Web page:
8

While stumbling across Lucky Star episode 15 (26-second clip, from 8:51 - 9:17), I found that there was a scene where the characters were watching a quiz show, where one of the questions asked was on keigo:

Q:「行く」の謙{けん}譲{じょう}語{ご}はなんでしょうか。

A:正{せい}解{かい}は「参{まい}る」でした!

(The characters were all certain it was 伺{うかが}う, but they all agree with 参る later.)

Now, if I am not mistaken, 伺う is used when the act of going to a place involves the listener (eg. saying はい、うかがいます! to one's boss, when asked to go to him) and 参る is used when the movement is not related to the listener (eg. not the boss' company, country, home, etc.). I think both verbs are humble forms of 行く.


Why, then, is 参る preferred as an answer to 伺う? Is there a nuance I am missing here?

6

While there were many blog entries on keigo usage that said both 参る and 伺う are 謙譲語 for 行く, all of the dictionaries I checked (広辞苑, 新明解, 大辞林, etc.) agreed that 伺う is a 謙譲語 for 訪問する/訪れる, not 行く.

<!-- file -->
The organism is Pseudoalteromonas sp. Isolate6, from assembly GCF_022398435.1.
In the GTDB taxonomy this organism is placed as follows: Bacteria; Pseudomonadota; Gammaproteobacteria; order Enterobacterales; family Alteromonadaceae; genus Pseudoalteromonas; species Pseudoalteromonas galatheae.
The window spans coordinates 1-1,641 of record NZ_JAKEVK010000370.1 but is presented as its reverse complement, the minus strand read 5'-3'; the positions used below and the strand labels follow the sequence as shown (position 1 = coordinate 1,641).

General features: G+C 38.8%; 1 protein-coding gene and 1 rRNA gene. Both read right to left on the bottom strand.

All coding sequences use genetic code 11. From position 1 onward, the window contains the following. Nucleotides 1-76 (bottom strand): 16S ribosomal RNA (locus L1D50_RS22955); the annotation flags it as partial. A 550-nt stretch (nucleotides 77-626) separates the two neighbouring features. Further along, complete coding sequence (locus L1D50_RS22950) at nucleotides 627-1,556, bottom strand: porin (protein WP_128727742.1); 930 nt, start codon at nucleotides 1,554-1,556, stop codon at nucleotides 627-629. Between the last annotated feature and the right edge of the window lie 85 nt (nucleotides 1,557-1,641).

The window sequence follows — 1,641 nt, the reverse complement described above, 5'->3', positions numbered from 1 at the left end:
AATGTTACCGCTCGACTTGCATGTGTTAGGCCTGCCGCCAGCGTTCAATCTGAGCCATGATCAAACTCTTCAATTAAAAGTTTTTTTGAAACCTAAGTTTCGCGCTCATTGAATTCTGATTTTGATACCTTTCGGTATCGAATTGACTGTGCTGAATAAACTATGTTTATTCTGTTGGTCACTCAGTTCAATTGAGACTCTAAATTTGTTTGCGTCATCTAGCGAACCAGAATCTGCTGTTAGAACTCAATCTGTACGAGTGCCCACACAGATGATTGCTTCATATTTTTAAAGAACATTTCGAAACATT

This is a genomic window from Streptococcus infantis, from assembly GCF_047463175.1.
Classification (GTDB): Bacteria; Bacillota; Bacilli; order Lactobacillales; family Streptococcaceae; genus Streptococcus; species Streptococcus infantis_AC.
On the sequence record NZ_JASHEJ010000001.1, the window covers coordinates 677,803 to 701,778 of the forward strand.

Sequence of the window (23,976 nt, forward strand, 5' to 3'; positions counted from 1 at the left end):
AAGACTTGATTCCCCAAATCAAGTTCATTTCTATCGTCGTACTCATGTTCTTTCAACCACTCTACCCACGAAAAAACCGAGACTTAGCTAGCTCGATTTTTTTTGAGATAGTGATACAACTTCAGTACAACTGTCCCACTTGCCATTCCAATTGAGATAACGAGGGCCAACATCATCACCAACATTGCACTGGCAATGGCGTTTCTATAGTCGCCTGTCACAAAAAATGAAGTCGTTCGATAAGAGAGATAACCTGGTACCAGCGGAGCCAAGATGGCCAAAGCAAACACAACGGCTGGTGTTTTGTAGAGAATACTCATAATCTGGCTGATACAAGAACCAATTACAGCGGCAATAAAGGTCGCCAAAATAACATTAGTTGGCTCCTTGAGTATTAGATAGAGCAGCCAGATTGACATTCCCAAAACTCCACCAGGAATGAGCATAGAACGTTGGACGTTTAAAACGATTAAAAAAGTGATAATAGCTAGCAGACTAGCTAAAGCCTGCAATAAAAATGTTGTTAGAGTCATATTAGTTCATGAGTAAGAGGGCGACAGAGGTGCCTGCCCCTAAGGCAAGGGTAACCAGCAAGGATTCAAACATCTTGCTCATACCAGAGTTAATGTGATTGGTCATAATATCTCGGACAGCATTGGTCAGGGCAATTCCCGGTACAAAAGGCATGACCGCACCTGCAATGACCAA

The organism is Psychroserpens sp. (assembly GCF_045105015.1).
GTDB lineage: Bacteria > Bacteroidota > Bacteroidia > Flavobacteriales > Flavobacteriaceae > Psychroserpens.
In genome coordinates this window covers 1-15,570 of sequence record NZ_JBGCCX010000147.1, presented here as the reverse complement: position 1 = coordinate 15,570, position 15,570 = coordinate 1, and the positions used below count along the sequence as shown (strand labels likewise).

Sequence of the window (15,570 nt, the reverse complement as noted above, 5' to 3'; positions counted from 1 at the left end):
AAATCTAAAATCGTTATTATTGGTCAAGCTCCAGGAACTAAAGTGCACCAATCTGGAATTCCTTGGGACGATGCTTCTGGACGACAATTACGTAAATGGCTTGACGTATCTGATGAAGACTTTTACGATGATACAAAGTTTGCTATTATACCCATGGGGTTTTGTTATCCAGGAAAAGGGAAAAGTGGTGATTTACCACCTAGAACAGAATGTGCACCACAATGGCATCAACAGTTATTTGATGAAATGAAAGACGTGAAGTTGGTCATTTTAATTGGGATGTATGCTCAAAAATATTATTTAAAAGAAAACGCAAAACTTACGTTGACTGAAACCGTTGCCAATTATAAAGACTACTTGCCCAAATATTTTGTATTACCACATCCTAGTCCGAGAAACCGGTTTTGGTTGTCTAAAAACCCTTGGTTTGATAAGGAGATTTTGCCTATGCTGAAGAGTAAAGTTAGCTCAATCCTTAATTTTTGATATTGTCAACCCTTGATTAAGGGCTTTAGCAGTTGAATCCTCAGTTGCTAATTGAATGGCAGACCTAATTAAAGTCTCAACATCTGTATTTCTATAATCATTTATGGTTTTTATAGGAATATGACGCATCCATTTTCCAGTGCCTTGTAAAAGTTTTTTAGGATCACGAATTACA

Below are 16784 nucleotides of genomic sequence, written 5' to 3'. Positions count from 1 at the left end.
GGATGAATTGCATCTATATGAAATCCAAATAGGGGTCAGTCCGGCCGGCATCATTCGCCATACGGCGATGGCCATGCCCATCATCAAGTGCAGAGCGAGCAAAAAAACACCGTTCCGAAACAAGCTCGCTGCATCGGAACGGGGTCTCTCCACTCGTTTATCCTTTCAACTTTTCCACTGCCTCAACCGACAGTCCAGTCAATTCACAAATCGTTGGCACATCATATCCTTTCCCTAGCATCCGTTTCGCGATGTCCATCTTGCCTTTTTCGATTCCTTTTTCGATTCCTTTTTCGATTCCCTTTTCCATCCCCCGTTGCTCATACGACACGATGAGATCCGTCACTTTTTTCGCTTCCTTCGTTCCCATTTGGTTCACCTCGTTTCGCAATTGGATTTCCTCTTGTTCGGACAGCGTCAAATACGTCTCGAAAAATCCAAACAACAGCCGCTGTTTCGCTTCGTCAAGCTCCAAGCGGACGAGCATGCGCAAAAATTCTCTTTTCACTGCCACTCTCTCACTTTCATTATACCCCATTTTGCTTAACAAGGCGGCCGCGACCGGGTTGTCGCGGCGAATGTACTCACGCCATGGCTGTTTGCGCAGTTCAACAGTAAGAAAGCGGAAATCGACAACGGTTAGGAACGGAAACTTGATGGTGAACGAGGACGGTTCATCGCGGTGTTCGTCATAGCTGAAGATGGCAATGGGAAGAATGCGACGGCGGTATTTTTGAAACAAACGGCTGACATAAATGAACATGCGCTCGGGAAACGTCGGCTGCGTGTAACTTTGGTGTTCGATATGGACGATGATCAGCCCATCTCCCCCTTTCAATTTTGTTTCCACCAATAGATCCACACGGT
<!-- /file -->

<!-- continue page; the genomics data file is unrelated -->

So the quiz segment is technically correct, even though it seems like a lot of people think 伺う is also a 謙譲語 for 行く. This is probably because 参る and 伺う are often interchangeable.

In terms of nuance in usage, I think the more important distinction is:

  • 参る humbles yourself in relation to the listener
  • 伺う humbles yourself in relation to the place you're visiting (or someone who is there)

So you can say 「妹のいる東京に参ります」 but not 「妹のいる東京に伺います」.


You can read more on the two types of 謙譲語, categorized by who the humbleness is directed toward.

0

I believe that 伺う means more "to visit" than "to go". Thus, 伺う is more like the humble form of 訪{たず}ねる.

Of course, "visiting" someone/somewhere does necessarily involve changing locations, but because (訪ねる / 伺う) can both be transitive, the emphasis seems to be on who/what you are visiting (the direct object).

With regard to 行く and 参る, both are only intransitive. The subject is the "actor" and he/she is simply going somewhere. The emphasis seems primarily to be the act of "going". Perhaps because 参る and 行く are strictly intransitive, is feels like a better fit. And grammatically, it is definitely a better fit.

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